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Newt
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Newt
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PostWed Mar 06, 2002 8:56 pm 
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Scrooge..

Not sure how much I can add. I've been trying to remember but all this took place 35 yrs ago. Alot of water under the bridge so to speak.

I was born in Startup and spent alot of time in that area and the Index area. Mineral City, Galena, TC. Not until lately have I spent anytime in the Monte Cristo area tho I rummaged the area a bit in the later 60's. There used to be a lot of trails in that area also. I had a habit of just following any path if there was one just to have a lookie see.

I was mainly into bottle collecting and old mines. Bottles seemed to show up there. I didn't own a camera and most of my trips were look at the book, get up and go type. Like I said, I SHOULD know but the memory banks are not cooperating.

Seems like most of the trails followed creeks. In a lot of cases they were obscure even at that time. Few roads if any.

If something surfaces I will spill my guts. It was an exciting area and an exciting time for a teenager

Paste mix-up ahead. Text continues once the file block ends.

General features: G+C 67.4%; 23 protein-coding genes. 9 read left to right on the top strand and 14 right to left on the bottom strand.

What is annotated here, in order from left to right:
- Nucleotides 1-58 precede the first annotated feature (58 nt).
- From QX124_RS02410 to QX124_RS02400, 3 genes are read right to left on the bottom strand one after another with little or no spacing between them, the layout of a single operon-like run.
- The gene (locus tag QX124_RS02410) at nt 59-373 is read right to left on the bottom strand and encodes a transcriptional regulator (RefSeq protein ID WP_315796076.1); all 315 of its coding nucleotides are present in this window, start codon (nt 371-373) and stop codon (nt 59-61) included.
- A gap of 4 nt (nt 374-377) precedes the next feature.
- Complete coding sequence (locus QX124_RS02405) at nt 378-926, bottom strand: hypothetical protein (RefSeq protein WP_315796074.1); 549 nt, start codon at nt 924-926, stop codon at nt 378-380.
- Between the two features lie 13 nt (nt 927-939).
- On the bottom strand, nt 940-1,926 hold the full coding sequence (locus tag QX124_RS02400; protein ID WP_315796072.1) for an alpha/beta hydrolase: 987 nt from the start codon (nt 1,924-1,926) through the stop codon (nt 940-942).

NN smile.gif

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It's pretty safe to say that if we take all of man kinds accumulated knowledge, we still don't know everything. So, I hope you understand why I don't believe you know everything. But then again, maybe you do.
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Newt
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PostSat Mar 16, 2002 2:55 pm 
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Something I found. If you know of the publication it's from please let me know. I think it was a good book.

http://www.home.earthlink.net/~batcher2/silvercreekmap.jpg

NN:)

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It's pretty safe to say that if we take all of man kinds accumulated knowledge, we still don't know everything. So, I hope you understand why I don't believe you know everything. But then again, maybe you do.
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lopper
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lopper
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PostSat Mar 16, 2002 3:44 pm 
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There's a duplication of that Silver/Troublesome 1897 mining claim map in the 1977 Majors/McCollum "Monte Cristo Area" book.